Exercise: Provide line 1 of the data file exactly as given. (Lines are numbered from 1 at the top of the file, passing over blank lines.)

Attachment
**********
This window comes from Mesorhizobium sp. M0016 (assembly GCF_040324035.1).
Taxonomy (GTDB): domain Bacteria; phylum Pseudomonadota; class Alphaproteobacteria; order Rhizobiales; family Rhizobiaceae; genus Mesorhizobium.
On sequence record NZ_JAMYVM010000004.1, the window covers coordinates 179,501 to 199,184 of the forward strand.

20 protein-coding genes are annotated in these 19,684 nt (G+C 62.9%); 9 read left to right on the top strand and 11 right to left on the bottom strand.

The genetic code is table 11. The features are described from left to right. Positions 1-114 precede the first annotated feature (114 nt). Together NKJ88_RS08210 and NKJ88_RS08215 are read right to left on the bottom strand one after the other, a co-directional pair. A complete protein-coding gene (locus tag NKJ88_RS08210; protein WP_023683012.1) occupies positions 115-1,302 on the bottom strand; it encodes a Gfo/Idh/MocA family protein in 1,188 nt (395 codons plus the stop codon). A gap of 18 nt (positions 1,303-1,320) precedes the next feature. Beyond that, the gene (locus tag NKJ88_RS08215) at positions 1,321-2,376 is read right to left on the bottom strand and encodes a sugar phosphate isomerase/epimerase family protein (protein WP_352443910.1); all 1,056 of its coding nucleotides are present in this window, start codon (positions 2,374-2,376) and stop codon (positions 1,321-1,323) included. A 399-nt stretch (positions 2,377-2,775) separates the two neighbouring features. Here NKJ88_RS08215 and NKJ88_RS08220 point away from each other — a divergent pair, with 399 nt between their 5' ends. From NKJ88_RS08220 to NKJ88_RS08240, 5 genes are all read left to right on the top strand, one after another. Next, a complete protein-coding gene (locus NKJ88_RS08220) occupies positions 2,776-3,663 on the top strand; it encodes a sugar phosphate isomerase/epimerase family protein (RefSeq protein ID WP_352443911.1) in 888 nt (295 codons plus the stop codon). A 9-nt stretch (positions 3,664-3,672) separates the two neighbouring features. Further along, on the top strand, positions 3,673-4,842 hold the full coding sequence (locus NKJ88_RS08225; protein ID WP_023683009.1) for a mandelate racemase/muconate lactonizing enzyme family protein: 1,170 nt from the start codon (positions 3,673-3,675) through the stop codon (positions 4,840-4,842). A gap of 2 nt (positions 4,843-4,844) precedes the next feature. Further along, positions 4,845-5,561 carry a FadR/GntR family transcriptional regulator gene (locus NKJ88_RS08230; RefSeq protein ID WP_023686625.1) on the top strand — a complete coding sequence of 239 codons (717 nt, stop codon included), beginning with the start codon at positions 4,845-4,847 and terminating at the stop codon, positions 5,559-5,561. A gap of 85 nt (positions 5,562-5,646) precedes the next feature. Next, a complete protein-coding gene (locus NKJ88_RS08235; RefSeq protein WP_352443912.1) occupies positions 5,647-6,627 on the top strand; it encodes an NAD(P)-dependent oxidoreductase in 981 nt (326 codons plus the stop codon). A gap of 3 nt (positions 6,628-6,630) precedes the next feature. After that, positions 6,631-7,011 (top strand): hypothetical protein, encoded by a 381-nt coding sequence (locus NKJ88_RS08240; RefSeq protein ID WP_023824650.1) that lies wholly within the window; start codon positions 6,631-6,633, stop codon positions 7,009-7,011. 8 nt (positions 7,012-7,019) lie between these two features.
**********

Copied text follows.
This window comes from Mesorhizobium sp. M0016 (assembly GCF_040324035.1).